After a breakdown in political discourse last year led to a sometimes-violent offensive against opposition leaders and activists, Cambodia slipped 10 spots in the Economist Intelligence Unit’s latest Democracy Index—to the “cusp” of authoritarianism.
The report, released late last week, says that while Cambodia was given a boost in the 2014 index thanks to that year’s deal between the government and opposition CNRP—which ended a 10-month political impasse—recent developments have caused the country’s democratic situation to deteriorate.
“In Cambodia a 2014 deal between the ruling Cambodian People’s Party (CPP) and the opposition broke down when the government began a crackdown on the opposition in October 2015, prompting a sharp fall in the country’s score and ranking,” says the report, ranking it 113 out of 167 countries surveyed.
Since October, two CNRP lawmakers have been beaten outside of parliament by a pro-CPP mob, deputy opposition leader Kem Sokha has been removed from his position as vice president of the National Assembly and two arrest warrants have been issued for CNRP President Sam Rainsy, who is once again in self-imposed exile.
“Cambodia dropped ten places in our rankings, from 103 to 113, with its score leaving it on the cusp of the ‘authoritarian regime’ category,” the report says.
The annual index is described “as a snapshot of the state of democracy worldwide,” and is based on five factors: electoral process and pluralism, functioning of government, political participation, political culture and civil liberties.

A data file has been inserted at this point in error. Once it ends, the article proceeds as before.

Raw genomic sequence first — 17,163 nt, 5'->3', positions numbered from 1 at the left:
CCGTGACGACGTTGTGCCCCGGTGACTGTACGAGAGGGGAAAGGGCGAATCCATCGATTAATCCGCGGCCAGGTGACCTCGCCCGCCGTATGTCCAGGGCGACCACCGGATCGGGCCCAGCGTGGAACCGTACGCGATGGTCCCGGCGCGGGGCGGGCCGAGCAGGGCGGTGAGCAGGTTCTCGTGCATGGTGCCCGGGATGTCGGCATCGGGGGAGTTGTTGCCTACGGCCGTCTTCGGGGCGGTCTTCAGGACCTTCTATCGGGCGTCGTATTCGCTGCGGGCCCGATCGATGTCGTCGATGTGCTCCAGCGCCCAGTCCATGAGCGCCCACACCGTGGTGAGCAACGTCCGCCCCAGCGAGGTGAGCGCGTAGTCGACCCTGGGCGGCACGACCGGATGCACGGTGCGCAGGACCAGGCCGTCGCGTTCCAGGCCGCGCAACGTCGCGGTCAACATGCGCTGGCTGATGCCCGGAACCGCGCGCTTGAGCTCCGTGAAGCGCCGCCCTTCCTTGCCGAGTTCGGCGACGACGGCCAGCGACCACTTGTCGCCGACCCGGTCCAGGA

Contacted on Tuesday, CPP spokesman Sok Eysan said he was unconcerned about the report, whose publisher is headquartered in London.
“I am not interested in evaluations or rankings of countries,” Mr. Eysan said. “Now, the standard of living for Cambodian people is improving.”
“Another country’s evaluation of Cambodia is not important.”
While the CPP spokesman brushed off this year’s Democracy Index, political analysts and human rights monitors said Cambodia’s poor showing was well warranted.
Chak Sopheap, executive director of the Cambodian Center for Human Rights, said Cambodia’s low ranking came as “no surprise.”
“The last year has seen a number of troubling developments which have represented a major step backwards for Cambodia’s democratic development, none more so than the crackdown against the political opposition following the breakdown of the so-called ‘culture of dialogue’ between the CPP and the CNRP,” she said in an email.
“The disappointing ranking certainly reflects that democracy is under threat in Cambodia.”
Political commentator Kem Ley, who last year founded the “Khmer for Khmer” grassroots advocacy group, said the country was particularly deficient in terms of its “political culture.”
“Only one individual or only one family controls all the system including the Royal Palace,” he said, referring to Mr. Hun Sen and his relations.
Mr. Ley added that with past CPP governments having promised reforms that had never materialized, coupled with increasing political awareness among citizens, the country was approaching a “turning point.”
“Right now, the people are thirsty for a democratic country, but the government—the older leaders with the old culture—don’t want to change,” he said.
Ou Virak, a prominent political analyst, said that while Cambodia deserved to be ranked low on the index, it had been a “mistake” to ever give it a bump based on the July 2014 political deal.
“The deal didn’t improve a thing,” Mr. Virak said, adding last year’s index had looked like “analysis from afar.”
“The CPP is feeling under threat. Their grip on power is actually under threat. The question is actually how they are going to react. Are they going to react by reforms and become more democratic so that they please the young generation? Or are they going to go actually for a crackdown on every aspect of life in Cambodia?”
“I think we don’t know yet.”
(Additional reporting by Khy Sovuthy)